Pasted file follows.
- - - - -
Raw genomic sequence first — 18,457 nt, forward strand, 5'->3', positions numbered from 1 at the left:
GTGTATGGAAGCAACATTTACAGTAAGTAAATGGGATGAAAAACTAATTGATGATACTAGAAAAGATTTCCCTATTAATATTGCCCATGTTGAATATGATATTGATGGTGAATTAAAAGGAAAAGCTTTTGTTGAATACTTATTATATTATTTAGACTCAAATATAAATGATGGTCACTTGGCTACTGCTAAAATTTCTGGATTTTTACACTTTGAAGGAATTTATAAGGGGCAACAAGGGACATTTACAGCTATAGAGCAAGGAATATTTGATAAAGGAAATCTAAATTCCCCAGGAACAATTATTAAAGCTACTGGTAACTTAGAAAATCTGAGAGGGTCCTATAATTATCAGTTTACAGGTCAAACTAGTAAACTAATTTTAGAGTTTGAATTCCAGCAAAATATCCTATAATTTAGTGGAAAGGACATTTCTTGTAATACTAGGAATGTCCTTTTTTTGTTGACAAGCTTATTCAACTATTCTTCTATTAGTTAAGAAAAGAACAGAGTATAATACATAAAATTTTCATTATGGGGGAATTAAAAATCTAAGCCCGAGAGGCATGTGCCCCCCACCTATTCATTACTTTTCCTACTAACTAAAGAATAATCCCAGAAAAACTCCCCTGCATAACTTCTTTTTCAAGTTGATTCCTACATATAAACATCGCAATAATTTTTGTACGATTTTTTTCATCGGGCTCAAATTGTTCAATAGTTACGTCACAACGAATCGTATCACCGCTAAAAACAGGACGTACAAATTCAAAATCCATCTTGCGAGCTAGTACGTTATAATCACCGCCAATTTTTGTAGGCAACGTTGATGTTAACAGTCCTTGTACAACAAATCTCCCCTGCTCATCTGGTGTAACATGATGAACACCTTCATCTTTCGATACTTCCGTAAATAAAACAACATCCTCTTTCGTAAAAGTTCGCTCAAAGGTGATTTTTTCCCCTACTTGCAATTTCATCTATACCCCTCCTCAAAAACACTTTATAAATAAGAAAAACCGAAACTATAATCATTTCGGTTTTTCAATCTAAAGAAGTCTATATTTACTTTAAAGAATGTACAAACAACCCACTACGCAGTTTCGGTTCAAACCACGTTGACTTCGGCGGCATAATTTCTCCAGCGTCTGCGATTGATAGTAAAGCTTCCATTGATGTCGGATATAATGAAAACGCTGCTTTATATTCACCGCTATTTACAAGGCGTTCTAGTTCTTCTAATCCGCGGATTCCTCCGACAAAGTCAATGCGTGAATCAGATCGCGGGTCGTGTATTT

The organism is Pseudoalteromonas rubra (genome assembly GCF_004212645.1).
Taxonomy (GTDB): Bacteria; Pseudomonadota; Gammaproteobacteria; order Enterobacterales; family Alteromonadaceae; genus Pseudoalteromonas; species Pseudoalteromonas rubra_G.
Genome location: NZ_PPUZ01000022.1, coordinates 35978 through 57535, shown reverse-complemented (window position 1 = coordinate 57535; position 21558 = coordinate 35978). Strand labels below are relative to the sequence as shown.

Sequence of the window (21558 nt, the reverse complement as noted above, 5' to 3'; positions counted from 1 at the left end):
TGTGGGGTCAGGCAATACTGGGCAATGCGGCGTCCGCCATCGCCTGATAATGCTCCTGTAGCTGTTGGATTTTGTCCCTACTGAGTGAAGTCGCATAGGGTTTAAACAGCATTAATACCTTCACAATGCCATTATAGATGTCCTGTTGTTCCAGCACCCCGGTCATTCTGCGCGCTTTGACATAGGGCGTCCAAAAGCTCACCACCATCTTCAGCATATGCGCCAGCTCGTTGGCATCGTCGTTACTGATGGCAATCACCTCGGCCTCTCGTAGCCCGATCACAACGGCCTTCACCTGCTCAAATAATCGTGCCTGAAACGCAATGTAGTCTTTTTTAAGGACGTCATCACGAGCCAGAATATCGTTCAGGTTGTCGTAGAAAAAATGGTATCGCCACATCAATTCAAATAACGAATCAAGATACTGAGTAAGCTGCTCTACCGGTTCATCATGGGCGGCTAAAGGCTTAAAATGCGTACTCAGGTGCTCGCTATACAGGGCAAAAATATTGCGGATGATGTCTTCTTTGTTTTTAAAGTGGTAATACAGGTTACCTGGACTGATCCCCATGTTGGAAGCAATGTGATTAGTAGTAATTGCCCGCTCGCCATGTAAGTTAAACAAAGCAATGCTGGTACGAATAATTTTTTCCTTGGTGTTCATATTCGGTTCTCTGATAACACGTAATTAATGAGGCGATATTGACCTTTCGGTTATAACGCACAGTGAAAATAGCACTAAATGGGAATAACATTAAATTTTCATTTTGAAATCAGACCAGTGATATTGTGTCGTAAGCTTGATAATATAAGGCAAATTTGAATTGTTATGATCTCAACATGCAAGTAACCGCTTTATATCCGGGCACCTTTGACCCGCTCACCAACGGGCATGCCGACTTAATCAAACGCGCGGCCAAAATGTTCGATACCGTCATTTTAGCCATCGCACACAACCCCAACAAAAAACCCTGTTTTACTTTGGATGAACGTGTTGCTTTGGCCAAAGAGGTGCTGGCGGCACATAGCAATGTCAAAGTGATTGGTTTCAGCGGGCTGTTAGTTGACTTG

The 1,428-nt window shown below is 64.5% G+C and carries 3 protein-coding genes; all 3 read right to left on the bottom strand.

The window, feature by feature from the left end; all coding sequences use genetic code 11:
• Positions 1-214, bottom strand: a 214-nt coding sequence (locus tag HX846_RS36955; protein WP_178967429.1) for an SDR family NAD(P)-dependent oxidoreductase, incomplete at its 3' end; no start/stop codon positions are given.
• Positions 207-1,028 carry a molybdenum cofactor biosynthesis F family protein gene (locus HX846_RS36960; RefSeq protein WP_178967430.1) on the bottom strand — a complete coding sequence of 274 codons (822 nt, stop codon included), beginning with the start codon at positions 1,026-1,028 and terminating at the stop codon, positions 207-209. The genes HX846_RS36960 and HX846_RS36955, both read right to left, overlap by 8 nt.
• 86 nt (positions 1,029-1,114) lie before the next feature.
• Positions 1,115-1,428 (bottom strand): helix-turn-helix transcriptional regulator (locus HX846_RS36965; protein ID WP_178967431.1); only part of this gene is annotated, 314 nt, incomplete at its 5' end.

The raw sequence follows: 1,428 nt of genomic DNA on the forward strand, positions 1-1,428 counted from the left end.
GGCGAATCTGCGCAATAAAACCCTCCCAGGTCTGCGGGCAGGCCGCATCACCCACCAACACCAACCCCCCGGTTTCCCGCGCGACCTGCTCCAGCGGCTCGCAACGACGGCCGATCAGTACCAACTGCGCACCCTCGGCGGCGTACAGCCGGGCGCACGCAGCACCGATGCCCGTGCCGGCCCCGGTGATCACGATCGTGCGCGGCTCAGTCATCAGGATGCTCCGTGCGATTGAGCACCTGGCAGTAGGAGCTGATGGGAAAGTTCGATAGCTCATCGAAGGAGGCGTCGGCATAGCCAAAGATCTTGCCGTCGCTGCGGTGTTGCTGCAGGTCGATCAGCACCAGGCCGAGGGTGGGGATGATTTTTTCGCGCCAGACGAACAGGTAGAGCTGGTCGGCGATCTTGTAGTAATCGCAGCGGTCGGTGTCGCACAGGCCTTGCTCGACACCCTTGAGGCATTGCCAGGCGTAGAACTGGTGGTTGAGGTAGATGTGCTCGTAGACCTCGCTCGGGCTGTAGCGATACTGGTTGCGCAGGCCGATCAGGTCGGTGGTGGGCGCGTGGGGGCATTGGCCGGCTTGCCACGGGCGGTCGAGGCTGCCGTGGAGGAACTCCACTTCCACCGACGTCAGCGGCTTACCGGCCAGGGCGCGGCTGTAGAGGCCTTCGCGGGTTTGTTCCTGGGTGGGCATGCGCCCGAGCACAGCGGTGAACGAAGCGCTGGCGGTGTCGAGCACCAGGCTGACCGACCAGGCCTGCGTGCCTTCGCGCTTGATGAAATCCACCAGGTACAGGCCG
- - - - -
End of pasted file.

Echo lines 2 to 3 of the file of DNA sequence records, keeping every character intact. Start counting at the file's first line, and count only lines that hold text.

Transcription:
GTGTATGGAAGCAACATTTACAGTAAGTAAATGGGATGAAAAACTAATTGATGATACTAGAAAAGATTTCCCTATTAATATTGCCCATGTTGAATATGATATTGATGGTGAATTAAAAGGAAAAGCTTTTGTTGAATACTTATTATATTATTTAGACTCAAATATAAATGATGGTCACTTGGCTACTGCTAAAATTTCTGGATTTTTACACTTTGAAGGAATTTATAAGGGGCAACAAGGGACATTTACAGCTATAGAGCAAGGAATATTTGATAAAGGAAATCTAAATTCCCCAGGAACAATTATTAAAGCTACTGGTAACTTAGAAAATCTGAGAGGGTCCTATAATTATCAGTTTACAGGTCAAACTAGTAAACTAATTTTAGAGTTTGAATTCCAGCAAAATATCCTATAATTTAGTGGAAAGGACATTTCTTGTAATACTAGGAATGTCCTTTTTTTGTTGACAAGCTTATTCAACTATTCTTCTATTAGTTAAGAAAAGAACAGAGTATAATACATAAAATTTTCATTATGGGGGAATTAAAAATCTAAGCCCGAGAGGCATGTGCCCCCCACCTATTCATTACTTTTCCTACTAACTAAAGAATAATCCCAGAAAAACTCCCCTGCATAACTTCTTTTTCAAGTTGATTCCTACATATAAACATCGCAATAATTTTTGTACGATTTTTTTCATCGGGCTCAAATTGTTCAATAGTTACGTCACAACGAATCGTATCACCGCTAAAAACAGGACGTACAAATTCAAAATCCATCTTGCGAGCTAGTACGTTATAATCACCGCCAATTTTTGTAGGCAACGTTGATGTTAACAGTCCTTGTACAACAAATCTCCCCTGCTCATCTGGTGTAACATGATGAACACCTTCATCTTTCGATACTTCCGTAAATAAAACAACATCCTCTTTCGTAAAAGTTCGCTCAAAGGTGATTTTTTCCCCTACTTGCAATTTCATCTATACCCCTCCTCAAAAACACTTTATAAATAAGAAAAACCGAAACTATAATCATTTCGGTTTTTCAATCTAAAGAAGTCTATATTTACTTTAAAGAATGTACAAACAACCCACTACGCAGTTTCGGTTCAAACCACGTTGACTTCGGCGGCATAATTTCTCCAGCGTCTGCGATTGATAGTAAAGCTTCCATTGATGTCGGATATAATGAAAACGCTGCTTTATATTCACCGCTATTTACAAGGCGTTCTAGTTCTTCTAATCCGCGGATTCCTCCGACAAAGTCAATGCGTGAATCAGATCGCGGGTCGTGTATTT

The organism is Pseudoalteromonas rubra (genome assembly GCF_004212645.1).